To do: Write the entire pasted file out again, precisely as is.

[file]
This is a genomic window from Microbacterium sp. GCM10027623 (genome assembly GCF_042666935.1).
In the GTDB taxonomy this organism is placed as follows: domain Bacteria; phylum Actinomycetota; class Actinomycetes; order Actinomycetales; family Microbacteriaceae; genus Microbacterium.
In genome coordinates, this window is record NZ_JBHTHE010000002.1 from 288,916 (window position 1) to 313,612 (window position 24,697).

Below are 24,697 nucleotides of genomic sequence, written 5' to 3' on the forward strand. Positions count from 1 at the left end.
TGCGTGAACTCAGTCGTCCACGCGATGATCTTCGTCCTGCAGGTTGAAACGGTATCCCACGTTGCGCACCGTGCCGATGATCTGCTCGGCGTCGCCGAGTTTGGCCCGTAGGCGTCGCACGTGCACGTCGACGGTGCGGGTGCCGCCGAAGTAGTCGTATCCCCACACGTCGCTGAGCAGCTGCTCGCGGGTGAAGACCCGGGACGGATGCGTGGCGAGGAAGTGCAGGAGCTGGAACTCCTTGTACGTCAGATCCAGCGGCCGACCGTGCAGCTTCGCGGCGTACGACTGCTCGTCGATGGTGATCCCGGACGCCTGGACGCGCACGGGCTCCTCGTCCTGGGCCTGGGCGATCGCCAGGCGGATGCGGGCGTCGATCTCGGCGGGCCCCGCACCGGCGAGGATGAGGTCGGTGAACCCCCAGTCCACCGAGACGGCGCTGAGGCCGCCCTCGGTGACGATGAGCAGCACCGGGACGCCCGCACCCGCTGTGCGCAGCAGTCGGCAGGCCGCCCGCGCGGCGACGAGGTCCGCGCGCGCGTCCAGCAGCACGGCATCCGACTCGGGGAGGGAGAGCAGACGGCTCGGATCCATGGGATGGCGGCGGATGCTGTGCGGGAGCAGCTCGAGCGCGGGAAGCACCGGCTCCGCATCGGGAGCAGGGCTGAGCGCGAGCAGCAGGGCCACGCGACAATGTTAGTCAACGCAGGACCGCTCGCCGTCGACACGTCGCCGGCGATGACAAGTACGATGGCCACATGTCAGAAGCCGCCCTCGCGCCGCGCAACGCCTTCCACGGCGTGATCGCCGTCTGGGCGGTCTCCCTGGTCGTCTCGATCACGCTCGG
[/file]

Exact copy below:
This is a genomic window from Microbacterium sp. GCM10027623 (genome assembly GCF_042666935.1).
In the GTDB taxonomy this organism is placed as follows: domain Bacteria; phylum Actinomycetota; class Actinomycetes; order Actinomycetales; family Microbacteriaceae; genus Microbacterium.
In genome coordinates, this window is record NZ_JBHTHE010000002.1 from 288,916 (window position 1) to 313,612 (window position 24,697).

Below are 24,697 nucleotides of genomic sequence, written 5' to 3' on the forward strand. Positions count from 1 at the left end.
TGCGTGAACTCAGTCGTCCACGCGATGATCTTCGTCCTGCAGGTTGAAACGGTATCCCACGTTGCGCACCGTGCCGATGATCTGCTCGGCGTCGCCGAGTTTGGCCCGTAGGCGTCGCACGTGCACGTCGACGGTGCGGGTGCCGCCGAAGTAGTCGTATCCCCACACGTCGCTGAGCAGCTGCTCGCGGGTGAAGACCCGGGACGGATGCGTGGCGAGGAAGTGCAGGAGCTGGAACTCCTTGTACGTCAGATCCAGCGGCCGACCGTGCAGCTTCGCGGCGTACGACTGCTCGTCGATGGTGATCCCGGACGCCTGGACGCGCACGGGCTCCTCGTCCTGGGCCTGGGCGATCGCCAGGCGGATGCGGGCGTCGATCTCGGCGGGCCCCGCACCGGCGAGGATGAGGTCGGTGAACCCCCAGTCCACCGAGACGGCGCTGAGGCCGCCCTCGGTGACGATGAGCAGCACCGGGACGCCCGCACCCGCTGTGCGCAGCAGTCGGCAGGCCGCCCGCGCGGCGACGAGGTCCGCGCGCGCGTCCAGCAGCACGGCATCCGACTCGGGGAGGGAGAGCAGACGGCTCGGATCCATGGGATGGCGGCGGATGCTGTGCGGGAGCAGCTCGAGCGCGGGAAGCACCGGCTCCGCATCGGGAGCAGGGCTGAGCGCGAGCAGCAGGGCCACGCGACAATGTTAGTCAACGCAGGACCGCTCGCCGTCGACACGTCGCCGGCGATGACAAGTACGATGGCCACATGTCAGAAGCCGCCCTCGCGCCGCGCAACGCCTTCCACGGCGTGATCGCCGTCTGGGCGGTCTCCCTGGTCGTCTCGATCACGCTCGG